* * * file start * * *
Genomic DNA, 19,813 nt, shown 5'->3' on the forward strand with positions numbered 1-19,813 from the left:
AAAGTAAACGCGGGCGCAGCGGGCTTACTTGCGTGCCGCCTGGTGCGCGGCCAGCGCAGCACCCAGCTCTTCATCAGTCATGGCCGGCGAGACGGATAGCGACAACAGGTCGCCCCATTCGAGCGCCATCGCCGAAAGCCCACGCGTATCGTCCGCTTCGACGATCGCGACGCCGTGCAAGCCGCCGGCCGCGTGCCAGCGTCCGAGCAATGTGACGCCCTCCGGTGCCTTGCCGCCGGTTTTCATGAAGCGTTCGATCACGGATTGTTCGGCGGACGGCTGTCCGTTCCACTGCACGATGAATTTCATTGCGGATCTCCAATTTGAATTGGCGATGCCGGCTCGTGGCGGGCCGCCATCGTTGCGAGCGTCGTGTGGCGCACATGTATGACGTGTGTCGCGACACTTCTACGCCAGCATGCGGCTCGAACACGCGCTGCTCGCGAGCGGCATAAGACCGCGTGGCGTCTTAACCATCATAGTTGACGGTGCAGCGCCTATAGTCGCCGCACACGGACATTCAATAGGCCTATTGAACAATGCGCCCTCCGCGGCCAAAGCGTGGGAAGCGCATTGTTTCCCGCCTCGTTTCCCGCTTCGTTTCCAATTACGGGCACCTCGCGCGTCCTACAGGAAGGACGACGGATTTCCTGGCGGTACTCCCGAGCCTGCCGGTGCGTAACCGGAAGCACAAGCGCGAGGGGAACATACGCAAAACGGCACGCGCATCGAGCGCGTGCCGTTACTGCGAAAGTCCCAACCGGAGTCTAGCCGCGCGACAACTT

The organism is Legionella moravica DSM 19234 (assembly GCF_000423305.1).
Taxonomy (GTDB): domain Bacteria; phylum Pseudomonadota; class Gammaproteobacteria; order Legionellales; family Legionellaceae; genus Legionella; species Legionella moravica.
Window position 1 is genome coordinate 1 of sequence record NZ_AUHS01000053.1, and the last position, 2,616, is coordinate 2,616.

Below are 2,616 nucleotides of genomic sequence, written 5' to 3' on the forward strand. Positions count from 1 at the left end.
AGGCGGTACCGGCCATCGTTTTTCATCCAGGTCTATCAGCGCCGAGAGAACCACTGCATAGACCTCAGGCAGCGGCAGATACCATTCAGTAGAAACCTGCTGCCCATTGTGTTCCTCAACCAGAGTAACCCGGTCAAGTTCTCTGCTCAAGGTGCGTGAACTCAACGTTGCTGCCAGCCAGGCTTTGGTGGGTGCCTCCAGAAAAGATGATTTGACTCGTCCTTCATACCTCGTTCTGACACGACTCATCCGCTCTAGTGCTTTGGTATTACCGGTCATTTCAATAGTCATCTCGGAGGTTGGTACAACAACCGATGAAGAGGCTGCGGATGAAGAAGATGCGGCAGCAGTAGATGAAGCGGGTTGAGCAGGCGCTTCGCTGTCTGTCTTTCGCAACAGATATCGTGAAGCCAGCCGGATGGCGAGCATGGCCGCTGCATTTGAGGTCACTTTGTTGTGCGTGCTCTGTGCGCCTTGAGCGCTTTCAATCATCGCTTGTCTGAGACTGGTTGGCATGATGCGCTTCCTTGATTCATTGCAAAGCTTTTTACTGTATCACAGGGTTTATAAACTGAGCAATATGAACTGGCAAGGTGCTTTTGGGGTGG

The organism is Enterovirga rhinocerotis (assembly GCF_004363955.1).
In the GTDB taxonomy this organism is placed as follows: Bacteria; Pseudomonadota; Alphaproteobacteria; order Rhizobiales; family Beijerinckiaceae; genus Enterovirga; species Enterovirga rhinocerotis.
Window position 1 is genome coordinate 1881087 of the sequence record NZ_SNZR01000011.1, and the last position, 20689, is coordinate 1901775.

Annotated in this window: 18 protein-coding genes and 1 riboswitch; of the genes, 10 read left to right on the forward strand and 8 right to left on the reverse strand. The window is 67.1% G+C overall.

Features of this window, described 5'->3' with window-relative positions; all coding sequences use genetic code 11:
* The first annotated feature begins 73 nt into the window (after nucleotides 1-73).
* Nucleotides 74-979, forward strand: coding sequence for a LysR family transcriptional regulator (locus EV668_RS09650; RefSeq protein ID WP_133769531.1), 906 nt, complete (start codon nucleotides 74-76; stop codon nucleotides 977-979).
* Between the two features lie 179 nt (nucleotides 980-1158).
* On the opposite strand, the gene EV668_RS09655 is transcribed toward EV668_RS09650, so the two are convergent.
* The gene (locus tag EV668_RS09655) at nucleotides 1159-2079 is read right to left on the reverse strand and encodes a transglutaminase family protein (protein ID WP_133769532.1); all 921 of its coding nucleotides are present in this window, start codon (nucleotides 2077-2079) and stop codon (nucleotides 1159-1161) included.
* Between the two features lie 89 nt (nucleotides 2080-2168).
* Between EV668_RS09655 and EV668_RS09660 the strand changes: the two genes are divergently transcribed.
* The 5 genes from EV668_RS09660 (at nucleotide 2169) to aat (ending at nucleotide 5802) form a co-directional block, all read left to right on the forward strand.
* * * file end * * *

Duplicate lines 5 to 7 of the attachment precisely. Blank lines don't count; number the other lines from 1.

Window position 1 is genome coordinate 1 of sequence record NZ_AUHS01000053.1, and the last position, 2,616, is coordinate 2,616.

Below are 2,616 nucleotides of genomic sequence, written 5' to 3' on the forward strand. Positions count from 1 at the left end.
AGGCGGTACCGGCCATCGTTTTTCATCCAGGTCTATCAGCGCCGAGAGAACCACTGCATAGACCTCAGGCAGCGGCAGATACCATTCAGTAGAAACCTGCTGCCCATTGTGTTCCTCAACCAGAGTAACCCGGTCAAGTTCTCTGCTCAAGGTGCGTGAACTCAACGTTGCTGCCAGCCAGGCTTTGGTGGGTGCCTCCAGAAAAGATGATTTGACTCGTCCTTCATACCTCGTTCTGACACGACTCATCCGCTCTAGTGCTTTGGTATTACCGGTCATTTCAATAGTCATCTCGGAGGTTGGTACAACAACCGATGAAGAGGCTGCGGATGAAGAAGATGCGGCAGCAGTAGATGAAGCGGGTTGAGCAGGCGCTTCGCTGTCTGTCTTTCGCAACAGATATCGTGAAGCCAGCCGGATGGCGAGCATGGCCGCTGCATTTGAGGTCACTTTGTTGTGCGTGCTCTGTGCGCCTTGAGCGCTTTCAATCATCGCTTGTCTGAGACTGGTTGGCATGATGCGCTTCCTTGATTCATTGCAAAGCTTTTTACTGTATCACAGGGTTTATAAACTGAGCAATATGAACTGGCAAGGTGCTTTTGGGGTGG